magazine, while available to sophomores, is aimed principally at
If PAW is different from
other alumni magazines, as Princeton is different from other universities,
is it not the very name that best symbolizes that distinction? If
so, why sacrifice it at the twin altars of hip design and change
for the sake of change? What did need attention is the claim to
"weekly" status for a publication that appears, according
to your small print, only 17 times over an 11-month period.
As for the rest, which
you report was easy, your guru almost matched the proverbial small
print with his custom-tailoring, foisted off laughable pagination,
and came close to oranging out the identification of hardworking
class secretaries. All in all, the new format stinks. As you almost
say, the new look is a spectacle.
Alan Berlind '56
Rarely would I take time
to write you, however, although perhaps not tsunamic, my reactions
were so strong that I felt they should be shared. This is regarding
your September 13 issue, which I just received.
If PAW were one of my
normal magazine subscriptions I would not renew because I find the
new format totally unappealing, even though I am still interested
in the content. Does that statement more or less summarize my general
The new logo: Is there
a reason all the other alumni magazines have the institution's name
front and center on the cover? I believe it is because they are
going for clarity, for they believe their alumni will want to turn
the page to find out what is inside. Your graphics, type, etc. are
more powerful than the content. The front photo is great, but the
logo seems to be a trendy western ranch brand of PAW . . . you don't
need it. Think of Coca-Cola Classic. Why change what works? You
are not appealing to a buyer in front of a magazine rack at the
Layout/Type: The font
you have had created is supposed to be more readable. Than what?
I find it squat and cramped. I also dislike the lack of justified
columns and the way the titles are almost off the pages. Visually
from a distance it looks great, but close up it just seems disorganized.
Your final Snapshot page is trite, very National Geographic (which
is known for its photographs so there it makes sense). Do you think
Princeton alumni don't read? An article on the New York Film Academy's
summer program at Princeton would have been more interesting. Why
not put the Letter from the President on the Snapshot page? A nice
place for those of us who have a habitual tendency to read our magazines
back to front.
Princeton Exchange: You
seem to have the classifieds in a larger font size than the class
notes. It doesn't make sense, although perhaps this is just a visual
illusion. People wanting to read the classifieds (personally, I
always do; it's a compulsion) will do so. You don't need to space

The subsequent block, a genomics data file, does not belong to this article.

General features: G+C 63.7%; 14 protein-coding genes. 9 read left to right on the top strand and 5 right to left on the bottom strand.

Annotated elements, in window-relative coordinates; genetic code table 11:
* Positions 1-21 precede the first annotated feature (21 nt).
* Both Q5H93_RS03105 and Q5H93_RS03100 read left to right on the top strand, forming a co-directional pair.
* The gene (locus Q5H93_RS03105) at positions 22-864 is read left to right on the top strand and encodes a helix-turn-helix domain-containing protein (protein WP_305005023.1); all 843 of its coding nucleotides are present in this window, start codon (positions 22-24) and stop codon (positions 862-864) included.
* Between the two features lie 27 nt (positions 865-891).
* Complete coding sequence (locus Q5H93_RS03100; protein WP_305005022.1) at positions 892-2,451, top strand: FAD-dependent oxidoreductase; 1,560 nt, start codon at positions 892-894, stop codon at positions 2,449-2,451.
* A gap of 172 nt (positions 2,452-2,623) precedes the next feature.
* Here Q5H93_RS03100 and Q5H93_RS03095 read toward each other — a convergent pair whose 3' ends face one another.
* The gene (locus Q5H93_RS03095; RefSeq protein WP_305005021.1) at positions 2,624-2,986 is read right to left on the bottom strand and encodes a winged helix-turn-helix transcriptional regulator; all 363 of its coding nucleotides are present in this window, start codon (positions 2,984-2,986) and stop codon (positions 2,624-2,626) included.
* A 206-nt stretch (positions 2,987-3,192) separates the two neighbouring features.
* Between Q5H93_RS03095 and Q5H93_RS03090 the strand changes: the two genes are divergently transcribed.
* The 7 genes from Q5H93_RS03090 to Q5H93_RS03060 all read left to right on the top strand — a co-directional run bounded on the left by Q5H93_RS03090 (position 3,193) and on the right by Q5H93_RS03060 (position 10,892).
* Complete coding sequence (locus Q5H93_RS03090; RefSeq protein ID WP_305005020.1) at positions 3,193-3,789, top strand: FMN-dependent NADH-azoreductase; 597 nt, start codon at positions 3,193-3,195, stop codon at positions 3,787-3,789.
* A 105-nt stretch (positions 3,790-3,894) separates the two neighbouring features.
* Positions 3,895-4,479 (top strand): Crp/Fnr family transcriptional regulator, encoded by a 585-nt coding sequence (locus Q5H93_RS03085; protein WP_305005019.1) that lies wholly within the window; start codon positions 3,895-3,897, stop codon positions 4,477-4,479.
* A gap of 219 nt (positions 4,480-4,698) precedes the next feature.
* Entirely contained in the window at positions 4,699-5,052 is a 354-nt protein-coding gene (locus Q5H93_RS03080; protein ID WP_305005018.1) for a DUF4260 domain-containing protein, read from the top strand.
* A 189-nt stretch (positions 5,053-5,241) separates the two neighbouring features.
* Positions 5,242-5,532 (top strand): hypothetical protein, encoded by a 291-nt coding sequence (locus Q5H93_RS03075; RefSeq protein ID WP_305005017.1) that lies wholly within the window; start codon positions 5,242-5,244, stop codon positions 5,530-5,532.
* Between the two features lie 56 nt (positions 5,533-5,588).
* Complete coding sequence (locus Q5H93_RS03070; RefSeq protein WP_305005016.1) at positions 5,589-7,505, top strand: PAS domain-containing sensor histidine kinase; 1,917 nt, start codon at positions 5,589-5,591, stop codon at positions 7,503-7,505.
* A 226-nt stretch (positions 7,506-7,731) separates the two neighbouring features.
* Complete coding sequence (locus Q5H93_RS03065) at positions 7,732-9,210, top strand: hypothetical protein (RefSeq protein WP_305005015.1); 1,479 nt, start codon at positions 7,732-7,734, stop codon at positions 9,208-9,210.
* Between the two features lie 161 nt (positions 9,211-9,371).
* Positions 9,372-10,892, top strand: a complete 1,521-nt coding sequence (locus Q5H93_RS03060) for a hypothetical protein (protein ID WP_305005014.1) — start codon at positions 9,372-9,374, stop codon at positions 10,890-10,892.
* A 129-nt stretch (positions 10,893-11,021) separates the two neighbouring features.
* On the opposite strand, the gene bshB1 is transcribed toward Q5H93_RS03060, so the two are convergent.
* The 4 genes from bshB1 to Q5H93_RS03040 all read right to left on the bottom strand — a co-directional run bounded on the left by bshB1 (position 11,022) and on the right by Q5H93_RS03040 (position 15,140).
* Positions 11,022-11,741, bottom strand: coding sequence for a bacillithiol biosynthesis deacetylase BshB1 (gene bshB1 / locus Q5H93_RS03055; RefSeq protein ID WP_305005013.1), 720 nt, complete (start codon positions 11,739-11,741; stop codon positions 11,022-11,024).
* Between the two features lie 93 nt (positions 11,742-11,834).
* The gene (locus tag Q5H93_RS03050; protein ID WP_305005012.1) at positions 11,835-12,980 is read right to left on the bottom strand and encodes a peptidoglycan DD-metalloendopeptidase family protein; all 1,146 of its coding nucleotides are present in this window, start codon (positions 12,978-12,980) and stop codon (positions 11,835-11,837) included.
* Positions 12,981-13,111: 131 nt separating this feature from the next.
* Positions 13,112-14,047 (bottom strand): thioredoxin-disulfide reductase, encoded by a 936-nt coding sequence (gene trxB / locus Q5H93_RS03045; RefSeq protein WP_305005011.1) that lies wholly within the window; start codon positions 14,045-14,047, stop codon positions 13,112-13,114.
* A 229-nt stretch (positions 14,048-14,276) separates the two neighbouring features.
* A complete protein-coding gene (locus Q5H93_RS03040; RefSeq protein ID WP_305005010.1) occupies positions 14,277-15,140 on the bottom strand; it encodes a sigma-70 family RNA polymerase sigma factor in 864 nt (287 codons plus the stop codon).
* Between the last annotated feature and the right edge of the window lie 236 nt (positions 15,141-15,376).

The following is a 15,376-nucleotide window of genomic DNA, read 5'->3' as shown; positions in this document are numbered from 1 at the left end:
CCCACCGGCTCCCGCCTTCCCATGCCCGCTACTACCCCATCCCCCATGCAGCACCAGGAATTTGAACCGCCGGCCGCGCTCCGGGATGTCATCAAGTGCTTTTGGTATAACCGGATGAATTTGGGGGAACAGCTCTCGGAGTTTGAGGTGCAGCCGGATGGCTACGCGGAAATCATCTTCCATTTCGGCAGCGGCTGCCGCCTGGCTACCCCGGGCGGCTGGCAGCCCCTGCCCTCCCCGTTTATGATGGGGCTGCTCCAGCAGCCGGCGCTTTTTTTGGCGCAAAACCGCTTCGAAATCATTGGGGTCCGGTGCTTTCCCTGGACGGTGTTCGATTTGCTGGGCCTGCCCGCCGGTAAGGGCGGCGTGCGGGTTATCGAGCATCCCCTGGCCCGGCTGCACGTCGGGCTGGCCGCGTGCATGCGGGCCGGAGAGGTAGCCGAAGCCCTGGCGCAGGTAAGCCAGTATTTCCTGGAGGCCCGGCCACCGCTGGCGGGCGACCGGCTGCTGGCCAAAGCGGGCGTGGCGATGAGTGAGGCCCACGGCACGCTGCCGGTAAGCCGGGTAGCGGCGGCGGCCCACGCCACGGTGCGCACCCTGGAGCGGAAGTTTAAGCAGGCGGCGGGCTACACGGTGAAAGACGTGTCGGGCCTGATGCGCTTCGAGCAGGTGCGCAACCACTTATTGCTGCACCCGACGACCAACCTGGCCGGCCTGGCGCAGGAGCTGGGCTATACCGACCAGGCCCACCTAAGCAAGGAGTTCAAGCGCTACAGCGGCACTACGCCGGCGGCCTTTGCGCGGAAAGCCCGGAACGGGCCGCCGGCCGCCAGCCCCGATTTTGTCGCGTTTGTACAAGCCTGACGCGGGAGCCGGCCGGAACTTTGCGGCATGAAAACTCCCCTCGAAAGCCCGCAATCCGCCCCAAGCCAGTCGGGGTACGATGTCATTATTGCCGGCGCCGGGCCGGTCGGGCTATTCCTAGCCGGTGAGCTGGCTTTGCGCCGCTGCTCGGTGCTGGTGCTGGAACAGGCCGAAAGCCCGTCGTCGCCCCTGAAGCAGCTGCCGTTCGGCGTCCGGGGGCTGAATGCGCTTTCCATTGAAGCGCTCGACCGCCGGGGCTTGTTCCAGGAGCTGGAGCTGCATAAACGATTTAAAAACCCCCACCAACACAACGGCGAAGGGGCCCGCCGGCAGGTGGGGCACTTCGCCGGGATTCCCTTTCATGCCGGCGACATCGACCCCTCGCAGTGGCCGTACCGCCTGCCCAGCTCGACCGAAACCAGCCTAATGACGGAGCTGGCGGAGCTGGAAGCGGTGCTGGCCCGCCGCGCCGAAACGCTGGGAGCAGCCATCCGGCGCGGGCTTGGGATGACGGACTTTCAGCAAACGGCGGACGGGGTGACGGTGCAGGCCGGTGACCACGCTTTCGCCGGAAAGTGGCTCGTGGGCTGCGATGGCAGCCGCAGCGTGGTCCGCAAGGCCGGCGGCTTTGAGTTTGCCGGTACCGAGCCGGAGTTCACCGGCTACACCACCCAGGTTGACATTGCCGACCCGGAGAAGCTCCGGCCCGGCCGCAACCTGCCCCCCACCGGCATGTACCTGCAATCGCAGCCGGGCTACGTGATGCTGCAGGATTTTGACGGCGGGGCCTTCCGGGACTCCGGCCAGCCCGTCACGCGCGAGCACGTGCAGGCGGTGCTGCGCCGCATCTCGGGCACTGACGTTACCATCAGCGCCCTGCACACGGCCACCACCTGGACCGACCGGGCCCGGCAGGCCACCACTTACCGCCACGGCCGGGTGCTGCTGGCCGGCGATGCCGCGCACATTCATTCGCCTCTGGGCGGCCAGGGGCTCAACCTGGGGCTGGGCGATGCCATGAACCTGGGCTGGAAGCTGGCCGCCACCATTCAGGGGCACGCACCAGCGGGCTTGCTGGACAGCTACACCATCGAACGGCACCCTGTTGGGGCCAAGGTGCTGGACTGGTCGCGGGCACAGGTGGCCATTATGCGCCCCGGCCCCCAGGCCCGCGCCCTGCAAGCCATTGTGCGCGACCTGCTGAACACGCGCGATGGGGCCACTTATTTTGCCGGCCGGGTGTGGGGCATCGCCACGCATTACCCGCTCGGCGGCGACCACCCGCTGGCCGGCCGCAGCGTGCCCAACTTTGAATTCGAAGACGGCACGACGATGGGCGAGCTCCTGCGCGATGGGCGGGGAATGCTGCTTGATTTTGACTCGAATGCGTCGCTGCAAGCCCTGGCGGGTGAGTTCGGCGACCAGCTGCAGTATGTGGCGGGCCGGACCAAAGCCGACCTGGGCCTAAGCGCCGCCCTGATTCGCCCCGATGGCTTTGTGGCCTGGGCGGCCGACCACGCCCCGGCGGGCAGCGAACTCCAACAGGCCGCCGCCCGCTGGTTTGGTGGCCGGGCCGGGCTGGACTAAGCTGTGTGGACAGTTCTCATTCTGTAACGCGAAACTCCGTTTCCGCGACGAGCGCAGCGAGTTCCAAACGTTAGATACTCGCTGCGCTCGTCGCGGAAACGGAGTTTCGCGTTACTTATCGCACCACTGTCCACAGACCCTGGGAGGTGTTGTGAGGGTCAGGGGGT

the ads so much. When flipping the pages from classifieds to Class
Notes I get the impression of flipping through the white and yellow
pages, with about the same degree of excitement.
At least if you wanted
to hear from alumni who don't normally correspond with you, you
have hit upon a sure winner. With each issue in the new format,
I am sure this urge will surface again.
Julie Foyer '78
St. Loup de Fribois, France
We won't really know
if it's "tinkering" or a "thorough overhaul"
until we see what the next editor says about it. As to the renowned
designer responsible, apparently I am not well enough informed to
be familiar with alumni magazine designers, even those of renown.
What is the APW? Or is
it the upside-down VPW? Compositionally it worked better without
the black-and-oranged-out corner (October 13). Even though you managed
to get the name of the publication in the little tab at the top
(September 13), it would be a better photo full width and shortened
to make room for a banner. Most pictures will not be even this amenable
to the odd shape (unless creative strictures laid on the photographers
I am no fan of the redesign.
However, I no longer worry that PAW is not standing as a bastion
of the classy, the classical even, in a world given over to the
new and the trendy. Now I'm counting on our friends in Cambridge.
Charles Rissel '75
New Hope, Pa.
nothing but a mouthpiece
I don't understand why
the June 7 cover concerns as many readers as it apparently does.
Get a grip, old-timers and old-thinkers. Do you actually expect
that PAW would not be a mouthpiece for the university and the pervasive
rah-rah mentality that oozes from the pores of virtually all Princeton
materials? We live in an age in which the news media have become
an endless tedium of talking heads and "spinning" and
are now commonly referred to as the "info-tainment" industry.
Wake up, high and mighty
thinkers who read PAW and expect it to compete with Foreign Affairs
or the Economist for objectivity and incisive reporting; this is
a magazine that costs readers nothing if they choose not to donate
to class dues.
Kevin P. Warner '71
That other Ivy League
alumni magazines are said to be editorially controlled, financed,
and published by their respective universities is one of the best
reasons why Princeton's alumni magazine should not be. The PAW staff